Longitudinal predictors of nonadherence to maintenance of mammography.
BACKGROUND: Regular adherence to screening mammography, also known as maintenance of mammography, reduces breast cancer morbidity and mortality. However, mammography maintenance is uncommon and little is known about why women do not maintain regular screening schedules. We investigated longitudinal predictors of women not maintaining adherence. METHODS: Participants were insured women enrolled in an intervention trial who had screening mammograms 8 to 9 months before study enrollment (n = 1,493). Data were collected from 2003 to 2008. We used discrete event history analysis to model nonadherence to mammography maintenance over three successive annual screening intervals (+ 2 months). RESULTS: Most (54%) women did not maintain screening adherence over 3 years. Women who did not maintain adherence were more likely to be ages 40 to 49 years, rate their health fair or poor, be less satisfied with their last mammography experiences, report one or more barriers to getting mammograms, be less than completely confident about getting their next mammograms (lower self-efficacy), or have weaker behavioral intentions. The odds of not maintaining adherence decreased over time. DISCUSSION: Although great strides have been achieved in increasing the proportion of women who have received mammograms, most women still are not maintaining regular mammography use over time. Our findings provide insights into targets for future mammography maintenance interventions.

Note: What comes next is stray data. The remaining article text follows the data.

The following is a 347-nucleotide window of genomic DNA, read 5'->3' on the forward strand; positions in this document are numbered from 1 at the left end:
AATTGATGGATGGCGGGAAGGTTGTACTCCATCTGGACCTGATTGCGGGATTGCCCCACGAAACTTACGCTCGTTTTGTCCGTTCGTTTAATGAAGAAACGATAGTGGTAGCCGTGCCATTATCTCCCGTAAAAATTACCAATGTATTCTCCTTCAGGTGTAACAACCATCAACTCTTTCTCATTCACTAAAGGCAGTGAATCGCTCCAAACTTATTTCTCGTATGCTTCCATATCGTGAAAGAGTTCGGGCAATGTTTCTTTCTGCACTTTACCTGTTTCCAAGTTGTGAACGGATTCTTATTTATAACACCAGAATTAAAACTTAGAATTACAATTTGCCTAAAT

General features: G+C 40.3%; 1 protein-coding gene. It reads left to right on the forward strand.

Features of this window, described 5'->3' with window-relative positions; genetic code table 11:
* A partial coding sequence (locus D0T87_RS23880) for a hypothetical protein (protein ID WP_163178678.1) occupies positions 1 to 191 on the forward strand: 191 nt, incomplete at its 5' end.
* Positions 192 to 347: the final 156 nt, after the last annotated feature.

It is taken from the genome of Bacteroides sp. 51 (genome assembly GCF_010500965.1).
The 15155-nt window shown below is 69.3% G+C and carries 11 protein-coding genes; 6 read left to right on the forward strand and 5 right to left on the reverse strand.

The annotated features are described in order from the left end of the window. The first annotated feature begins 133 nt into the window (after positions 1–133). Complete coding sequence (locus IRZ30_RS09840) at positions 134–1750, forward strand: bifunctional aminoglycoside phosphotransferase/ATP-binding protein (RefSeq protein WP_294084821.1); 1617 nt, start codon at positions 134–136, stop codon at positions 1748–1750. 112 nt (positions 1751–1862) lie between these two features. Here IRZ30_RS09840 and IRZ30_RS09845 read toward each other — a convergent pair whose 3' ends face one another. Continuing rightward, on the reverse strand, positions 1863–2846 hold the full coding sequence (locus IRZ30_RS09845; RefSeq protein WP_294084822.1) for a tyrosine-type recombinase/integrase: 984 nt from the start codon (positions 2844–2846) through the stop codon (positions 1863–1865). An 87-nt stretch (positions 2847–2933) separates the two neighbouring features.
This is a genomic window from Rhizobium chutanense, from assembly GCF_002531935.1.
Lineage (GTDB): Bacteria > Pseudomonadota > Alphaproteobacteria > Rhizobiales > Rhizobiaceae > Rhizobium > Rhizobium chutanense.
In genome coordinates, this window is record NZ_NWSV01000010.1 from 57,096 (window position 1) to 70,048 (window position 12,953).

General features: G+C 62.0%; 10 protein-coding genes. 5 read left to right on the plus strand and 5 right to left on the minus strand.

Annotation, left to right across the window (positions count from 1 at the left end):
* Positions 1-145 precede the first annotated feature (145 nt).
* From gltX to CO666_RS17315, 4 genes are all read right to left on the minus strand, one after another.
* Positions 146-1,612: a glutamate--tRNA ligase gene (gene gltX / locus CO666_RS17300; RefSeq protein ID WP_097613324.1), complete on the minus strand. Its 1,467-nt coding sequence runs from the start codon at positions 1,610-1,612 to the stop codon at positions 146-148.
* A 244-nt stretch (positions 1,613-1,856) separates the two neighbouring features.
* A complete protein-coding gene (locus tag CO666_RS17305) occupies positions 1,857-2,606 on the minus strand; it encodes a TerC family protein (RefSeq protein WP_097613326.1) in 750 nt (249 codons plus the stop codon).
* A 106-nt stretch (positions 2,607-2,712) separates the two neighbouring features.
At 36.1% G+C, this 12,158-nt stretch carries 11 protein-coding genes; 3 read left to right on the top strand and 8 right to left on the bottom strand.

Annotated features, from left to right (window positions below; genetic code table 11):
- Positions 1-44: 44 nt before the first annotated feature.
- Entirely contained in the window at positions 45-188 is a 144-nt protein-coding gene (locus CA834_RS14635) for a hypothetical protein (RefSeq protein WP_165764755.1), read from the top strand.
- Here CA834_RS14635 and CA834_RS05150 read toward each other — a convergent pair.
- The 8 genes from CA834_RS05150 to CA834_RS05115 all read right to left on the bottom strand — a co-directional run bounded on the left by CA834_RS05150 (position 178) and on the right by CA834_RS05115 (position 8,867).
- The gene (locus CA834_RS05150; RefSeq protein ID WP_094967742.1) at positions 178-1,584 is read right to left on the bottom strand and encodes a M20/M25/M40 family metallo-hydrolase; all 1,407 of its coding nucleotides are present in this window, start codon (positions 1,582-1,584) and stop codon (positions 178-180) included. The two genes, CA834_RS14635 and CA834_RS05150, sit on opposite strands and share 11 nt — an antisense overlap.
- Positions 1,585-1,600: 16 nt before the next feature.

Gierisch, JM; Earp, JA; Brewer, NT; Rimer, BK
Volume / Issue
Start / End Page
Pubmed Central ID
Electronic International Standard Serial Number (EISSN)
Digital Object Identifier (DOI)